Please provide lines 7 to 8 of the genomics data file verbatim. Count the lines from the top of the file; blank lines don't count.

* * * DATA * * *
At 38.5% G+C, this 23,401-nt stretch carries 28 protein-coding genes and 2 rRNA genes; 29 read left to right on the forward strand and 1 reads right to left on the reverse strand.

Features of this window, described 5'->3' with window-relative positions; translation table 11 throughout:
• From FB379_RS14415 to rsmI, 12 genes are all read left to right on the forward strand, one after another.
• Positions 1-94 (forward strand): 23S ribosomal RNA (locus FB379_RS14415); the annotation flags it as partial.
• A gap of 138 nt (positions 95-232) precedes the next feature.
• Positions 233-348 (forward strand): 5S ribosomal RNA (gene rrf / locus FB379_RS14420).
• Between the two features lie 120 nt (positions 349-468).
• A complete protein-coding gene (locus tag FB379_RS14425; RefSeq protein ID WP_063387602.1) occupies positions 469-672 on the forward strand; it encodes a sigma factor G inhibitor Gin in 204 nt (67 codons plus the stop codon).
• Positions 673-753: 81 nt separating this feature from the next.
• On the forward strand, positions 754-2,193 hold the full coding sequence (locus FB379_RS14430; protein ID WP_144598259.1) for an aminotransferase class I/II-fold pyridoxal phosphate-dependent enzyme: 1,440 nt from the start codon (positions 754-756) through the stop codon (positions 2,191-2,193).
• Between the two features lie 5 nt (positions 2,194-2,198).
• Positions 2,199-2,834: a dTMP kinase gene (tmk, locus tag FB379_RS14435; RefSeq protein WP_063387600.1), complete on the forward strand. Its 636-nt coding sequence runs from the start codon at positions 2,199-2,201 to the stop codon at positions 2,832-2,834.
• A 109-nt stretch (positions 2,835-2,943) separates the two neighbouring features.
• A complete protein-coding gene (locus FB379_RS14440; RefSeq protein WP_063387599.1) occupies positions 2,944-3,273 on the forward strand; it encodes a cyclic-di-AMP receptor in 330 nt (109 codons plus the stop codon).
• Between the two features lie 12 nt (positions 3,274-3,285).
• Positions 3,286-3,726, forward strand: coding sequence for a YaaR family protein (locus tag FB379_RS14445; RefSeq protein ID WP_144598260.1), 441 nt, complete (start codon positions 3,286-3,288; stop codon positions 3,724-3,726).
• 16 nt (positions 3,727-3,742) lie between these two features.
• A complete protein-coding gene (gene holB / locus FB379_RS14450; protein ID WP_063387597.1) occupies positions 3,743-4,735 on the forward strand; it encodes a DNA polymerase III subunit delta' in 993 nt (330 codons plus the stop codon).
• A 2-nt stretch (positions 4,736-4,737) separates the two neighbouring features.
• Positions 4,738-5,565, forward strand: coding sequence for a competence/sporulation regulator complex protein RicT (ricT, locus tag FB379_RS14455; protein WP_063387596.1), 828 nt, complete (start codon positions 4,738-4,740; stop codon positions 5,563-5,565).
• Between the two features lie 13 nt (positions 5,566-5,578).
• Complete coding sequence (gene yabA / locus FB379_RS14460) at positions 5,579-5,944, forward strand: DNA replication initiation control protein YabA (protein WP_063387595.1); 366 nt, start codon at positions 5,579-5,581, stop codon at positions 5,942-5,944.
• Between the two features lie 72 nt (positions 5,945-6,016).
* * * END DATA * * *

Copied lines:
• Between the two features lie 120 nt (positions 349-468).
• A complete protein-coding gene (locus tag FB379_RS14425; RefSeq protein ID WP_063387602.1) occupies positions 469-672 on the forward strand; it encodes a sigma factor G inhibitor Gin in 204 nt (67 codons plus the stop codon).